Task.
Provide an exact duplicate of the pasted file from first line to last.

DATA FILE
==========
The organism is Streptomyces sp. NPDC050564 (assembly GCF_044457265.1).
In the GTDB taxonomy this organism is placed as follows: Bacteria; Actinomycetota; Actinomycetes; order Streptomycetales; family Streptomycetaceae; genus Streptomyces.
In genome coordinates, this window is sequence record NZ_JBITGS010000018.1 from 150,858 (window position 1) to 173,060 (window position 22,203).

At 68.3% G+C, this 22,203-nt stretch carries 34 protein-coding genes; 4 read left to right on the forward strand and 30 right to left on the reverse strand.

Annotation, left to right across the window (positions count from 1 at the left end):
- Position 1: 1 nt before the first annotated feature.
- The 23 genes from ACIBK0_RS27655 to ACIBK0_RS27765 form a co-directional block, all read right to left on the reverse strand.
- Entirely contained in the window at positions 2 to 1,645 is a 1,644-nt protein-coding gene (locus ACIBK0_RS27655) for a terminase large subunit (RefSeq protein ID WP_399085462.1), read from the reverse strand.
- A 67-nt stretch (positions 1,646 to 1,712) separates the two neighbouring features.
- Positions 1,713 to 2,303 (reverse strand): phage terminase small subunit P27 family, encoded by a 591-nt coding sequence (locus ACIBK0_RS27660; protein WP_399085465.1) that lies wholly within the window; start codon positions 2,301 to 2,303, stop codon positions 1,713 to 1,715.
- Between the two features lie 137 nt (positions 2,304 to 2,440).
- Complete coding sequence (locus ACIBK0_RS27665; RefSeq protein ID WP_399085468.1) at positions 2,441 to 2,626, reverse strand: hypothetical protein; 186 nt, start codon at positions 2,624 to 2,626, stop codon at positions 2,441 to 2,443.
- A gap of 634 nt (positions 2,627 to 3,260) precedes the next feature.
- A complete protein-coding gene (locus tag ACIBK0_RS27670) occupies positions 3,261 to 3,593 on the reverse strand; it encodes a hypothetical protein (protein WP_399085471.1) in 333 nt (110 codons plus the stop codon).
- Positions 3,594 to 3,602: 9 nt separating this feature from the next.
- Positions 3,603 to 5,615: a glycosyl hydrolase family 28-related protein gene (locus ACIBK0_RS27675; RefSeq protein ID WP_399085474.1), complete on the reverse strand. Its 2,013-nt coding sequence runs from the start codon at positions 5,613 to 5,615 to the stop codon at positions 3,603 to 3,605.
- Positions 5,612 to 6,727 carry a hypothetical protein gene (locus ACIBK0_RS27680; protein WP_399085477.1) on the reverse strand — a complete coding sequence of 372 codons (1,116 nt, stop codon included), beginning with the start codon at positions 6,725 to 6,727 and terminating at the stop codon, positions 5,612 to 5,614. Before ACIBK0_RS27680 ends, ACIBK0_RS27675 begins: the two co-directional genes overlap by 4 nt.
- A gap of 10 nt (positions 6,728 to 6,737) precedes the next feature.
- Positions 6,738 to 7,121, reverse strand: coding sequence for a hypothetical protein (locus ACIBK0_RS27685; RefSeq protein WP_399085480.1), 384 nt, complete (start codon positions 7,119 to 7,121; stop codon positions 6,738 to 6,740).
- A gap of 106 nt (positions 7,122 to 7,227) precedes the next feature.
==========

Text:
The organism is Streptomyces sp. NPDC050564 (assembly GCF_044457265.1).
In the GTDB taxonomy this organism is placed as follows: Bacteria; Actinomycetota; Actinomycetes; order Streptomycetales; family Streptomycetaceae; genus Streptomyces.
In genome coordinates, this window is sequence record NZ_JBITGS010000018.1 from 150,858 (window position 1) to 173,060 (window position 22,203).

At 68.3% G+C, this 22,203-nt stretch carries 34 protein-coding genes; 4 read left to right on the forward strand and 30 right to left on the reverse strand.

Annotation, left to right across the window (positions count from 1 at the left end):
- Position 1: 1 nt before the first annotated feature.
- The 23 genes from ACIBK0_RS27655 to ACIBK0_RS27765 form a co-directional block, all read right to left on the reverse strand.
- Entirely contained in the window at positions 2 to 1,645 is a 1,644-nt protein-coding gene (locus ACIBK0_RS27655) for a terminase large subunit (RefSeq protein ID WP_399085462.1), read from the reverse strand.
- A 67-nt stretch (positions 1,646 to 1,712) separates the two neighbouring features.
- Positions 1,713 to 2,303 (reverse strand): phage terminase small subunit P27 family, encoded by a 591-nt coding sequence (locus ACIBK0_RS27660; protein WP_399085465.1) that lies wholly within the window; start codon positions 2,301 to 2,303, stop codon positions 1,713 to 1,715.
- Between the two features lie 137 nt (positions 2,304 to 2,440).
- Complete coding sequence (locus ACIBK0_RS27665; RefSeq protein ID WP_399085468.1) at positions 2,441 to 2,626, reverse strand: hypothetical protein; 186 nt, start codon at positions 2,624 to 2,626, stop codon at positions 2,441 to 2,443.
- A gap of 634 nt (positions 2,627 to 3,260) precedes the next feature.
- A complete protein-coding gene (locus tag ACIBK0_RS27670) occupies positions 3,261 to 3,593 on the reverse strand; it encodes a hypothetical protein (protein WP_399085471.1) in 333 nt (110 codons plus the stop codon).
- Positions 3,594 to 3,602: 9 nt separating this feature from the next.
- Positions 3,603 to 5,615: a glycosyl hydrolase family 28-related protein gene (locus ACIBK0_RS27675; RefSeq protein ID WP_399085474.1), complete on the reverse strand. Its 2,013-nt coding sequence runs from the start codon at positions 5,613 to 5,615 to the stop codon at positions 3,603 to 3,605.
- Positions 5,612 to 6,727 carry a hypothetical protein gene (locus ACIBK0_RS27680; protein WP_399085477.1) on the reverse strand — a complete coding sequence of 372 codons (1,116 nt, stop codon included), beginning with the start codon at positions 6,725 to 6,727 and terminating at the stop codon, positions 5,612 to 5,614. Before ACIBK0_RS27680 ends, ACIBK0_RS27675 begins: the two co-directional genes overlap by 4 nt.
- A gap of 10 nt (positions 6,728 to 6,737) precedes the next feature.
- Positions 6,738 to 7,121, reverse strand: coding sequence for a hypothetical protein (locus ACIBK0_RS27685; RefSeq protein WP_399085480.1), 384 nt, complete (start codon positions 7,119 to 7,121; stop codon positions 6,738 to 6,740).
- A gap of 106 nt (positions 7,122 to 7,227) precedes the next feature.